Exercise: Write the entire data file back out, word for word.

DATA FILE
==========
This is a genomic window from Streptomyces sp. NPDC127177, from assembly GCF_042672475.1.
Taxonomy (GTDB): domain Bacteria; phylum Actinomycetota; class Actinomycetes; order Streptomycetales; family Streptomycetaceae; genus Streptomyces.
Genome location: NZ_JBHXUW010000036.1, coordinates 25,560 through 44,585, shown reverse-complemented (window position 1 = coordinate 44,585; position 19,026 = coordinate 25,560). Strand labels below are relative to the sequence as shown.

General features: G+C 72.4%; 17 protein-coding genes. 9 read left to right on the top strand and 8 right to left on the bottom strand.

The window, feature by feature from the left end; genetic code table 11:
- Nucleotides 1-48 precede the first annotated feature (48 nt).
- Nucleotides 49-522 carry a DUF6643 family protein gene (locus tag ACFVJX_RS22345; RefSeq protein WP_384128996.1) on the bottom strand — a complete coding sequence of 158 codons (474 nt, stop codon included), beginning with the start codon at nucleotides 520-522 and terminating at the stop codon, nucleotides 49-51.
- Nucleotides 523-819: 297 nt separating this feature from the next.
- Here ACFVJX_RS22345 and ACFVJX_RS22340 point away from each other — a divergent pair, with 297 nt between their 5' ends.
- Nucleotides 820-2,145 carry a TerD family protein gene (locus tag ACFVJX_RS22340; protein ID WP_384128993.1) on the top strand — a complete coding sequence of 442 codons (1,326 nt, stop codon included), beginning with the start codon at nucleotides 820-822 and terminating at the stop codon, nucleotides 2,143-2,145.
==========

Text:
This is a genomic window from Streptomyces sp. NPDC127177, from assembly GCF_042672475.1.
Taxonomy (GTDB): domain Bacteria; phylum Actinomycetota; class Actinomycetes; order Streptomycetales; family Streptomycetaceae; genus Streptomyces.
Genome location: NZ_JBHXUW010000036.1, coordinates 25,560 through 44,585, shown reverse-complemented (window position 1 = coordinate 44,585; position 19,026 = coordinate 25,560). Strand labels below are relative to the sequence as shown.

General features: G+C 72.4%; 17 protein-coding genes. 9 read left to right on the top strand and 8 right to left on the bottom strand.

The window, feature by feature from the left end; genetic code table 11:
- Nucleotides 1-48 precede the first annotated feature (48 nt).
- Nucleotides 49-522 carry a DUF6643 family protein gene (locus tag ACFVJX_RS22345; RefSeq protein WP_384128996.1) on the bottom strand — a complete coding sequence of 158 codons (474 nt, stop codon included), beginning with the start codon at nucleotides 520-522 and terminating at the stop codon, nucleotides 49-51.
- Nucleotides 523-819: 297 nt separating this feature from the next.
- Here ACFVJX_RS22345 and ACFVJX_RS22340 point away from each other — a divergent pair, with 297 nt between their 5' ends.
- Nucleotides 820-2,145 carry a TerD family protein gene (locus tag ACFVJX_RS22340; protein ID WP_384128993.1) on the top strand — a complete coding sequence of 442 codons (1,326 nt, stop codon included), beginning with the start codon at nucleotides 820-822 and terminating at the stop codon, nucleotides 2,143-2,145.